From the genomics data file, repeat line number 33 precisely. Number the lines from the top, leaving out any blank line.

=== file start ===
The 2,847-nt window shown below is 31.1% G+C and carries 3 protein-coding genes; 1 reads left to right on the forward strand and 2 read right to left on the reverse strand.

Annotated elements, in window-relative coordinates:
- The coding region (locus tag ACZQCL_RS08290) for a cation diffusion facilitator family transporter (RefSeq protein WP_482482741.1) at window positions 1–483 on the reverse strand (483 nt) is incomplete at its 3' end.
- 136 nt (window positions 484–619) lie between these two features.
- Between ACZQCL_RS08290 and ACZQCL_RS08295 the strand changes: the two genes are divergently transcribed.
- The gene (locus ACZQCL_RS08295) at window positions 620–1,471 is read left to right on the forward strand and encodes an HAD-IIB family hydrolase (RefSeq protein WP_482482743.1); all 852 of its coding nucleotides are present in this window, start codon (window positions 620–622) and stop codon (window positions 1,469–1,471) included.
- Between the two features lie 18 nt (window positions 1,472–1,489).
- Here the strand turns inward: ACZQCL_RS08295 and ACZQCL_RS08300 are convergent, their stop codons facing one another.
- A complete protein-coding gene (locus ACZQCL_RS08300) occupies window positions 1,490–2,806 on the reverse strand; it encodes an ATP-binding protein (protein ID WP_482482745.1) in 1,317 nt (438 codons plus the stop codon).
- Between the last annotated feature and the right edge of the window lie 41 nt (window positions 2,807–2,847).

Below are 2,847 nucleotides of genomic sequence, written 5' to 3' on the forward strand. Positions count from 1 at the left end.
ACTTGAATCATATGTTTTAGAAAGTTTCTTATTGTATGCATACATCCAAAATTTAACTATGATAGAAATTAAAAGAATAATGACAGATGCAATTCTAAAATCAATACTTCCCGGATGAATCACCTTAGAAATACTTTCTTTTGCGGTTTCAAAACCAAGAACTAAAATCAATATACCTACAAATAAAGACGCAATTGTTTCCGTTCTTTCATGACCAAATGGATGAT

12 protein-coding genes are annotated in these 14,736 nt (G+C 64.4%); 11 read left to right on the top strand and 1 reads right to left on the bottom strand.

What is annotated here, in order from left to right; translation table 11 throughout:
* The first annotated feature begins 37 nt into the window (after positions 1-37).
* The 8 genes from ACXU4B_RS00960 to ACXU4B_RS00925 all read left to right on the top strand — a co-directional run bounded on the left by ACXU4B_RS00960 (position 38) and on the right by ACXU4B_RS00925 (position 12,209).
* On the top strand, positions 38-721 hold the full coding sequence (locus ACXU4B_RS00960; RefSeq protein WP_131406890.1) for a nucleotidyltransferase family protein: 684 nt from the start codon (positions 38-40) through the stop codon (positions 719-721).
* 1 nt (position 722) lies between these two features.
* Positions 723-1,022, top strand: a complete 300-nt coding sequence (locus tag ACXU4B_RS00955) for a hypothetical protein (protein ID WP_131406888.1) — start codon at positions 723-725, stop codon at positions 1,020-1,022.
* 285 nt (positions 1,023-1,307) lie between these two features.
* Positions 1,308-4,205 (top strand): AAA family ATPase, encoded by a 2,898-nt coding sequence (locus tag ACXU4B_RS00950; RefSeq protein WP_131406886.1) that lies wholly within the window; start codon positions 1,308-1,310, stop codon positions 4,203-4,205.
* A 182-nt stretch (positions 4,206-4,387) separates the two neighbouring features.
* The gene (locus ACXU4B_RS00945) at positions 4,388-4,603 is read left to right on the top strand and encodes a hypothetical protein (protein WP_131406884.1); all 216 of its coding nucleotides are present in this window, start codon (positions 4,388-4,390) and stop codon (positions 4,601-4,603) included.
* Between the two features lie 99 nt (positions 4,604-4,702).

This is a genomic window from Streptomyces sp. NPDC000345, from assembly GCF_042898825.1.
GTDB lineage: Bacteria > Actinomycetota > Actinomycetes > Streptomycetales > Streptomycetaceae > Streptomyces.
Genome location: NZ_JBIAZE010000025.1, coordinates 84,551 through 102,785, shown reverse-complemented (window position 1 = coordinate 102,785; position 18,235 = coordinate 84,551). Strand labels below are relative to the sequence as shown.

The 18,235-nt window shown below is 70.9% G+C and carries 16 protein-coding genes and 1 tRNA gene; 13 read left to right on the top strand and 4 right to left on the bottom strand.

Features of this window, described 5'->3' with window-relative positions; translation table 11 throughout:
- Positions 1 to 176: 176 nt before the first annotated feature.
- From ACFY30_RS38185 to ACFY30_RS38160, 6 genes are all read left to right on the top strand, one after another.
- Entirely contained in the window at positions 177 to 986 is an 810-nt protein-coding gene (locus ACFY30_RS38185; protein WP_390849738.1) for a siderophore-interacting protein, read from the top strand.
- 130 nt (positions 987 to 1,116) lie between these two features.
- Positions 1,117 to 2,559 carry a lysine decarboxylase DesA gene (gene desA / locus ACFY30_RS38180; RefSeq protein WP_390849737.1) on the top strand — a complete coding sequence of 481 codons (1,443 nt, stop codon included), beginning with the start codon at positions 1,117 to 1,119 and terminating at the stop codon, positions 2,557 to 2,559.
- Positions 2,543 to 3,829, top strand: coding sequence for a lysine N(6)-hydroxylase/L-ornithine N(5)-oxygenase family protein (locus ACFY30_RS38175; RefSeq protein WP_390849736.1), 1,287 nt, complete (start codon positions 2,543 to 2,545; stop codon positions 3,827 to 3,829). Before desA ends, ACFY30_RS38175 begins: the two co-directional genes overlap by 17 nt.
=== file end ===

- 130 nt (positions 987 to 1,116) lie between these two features.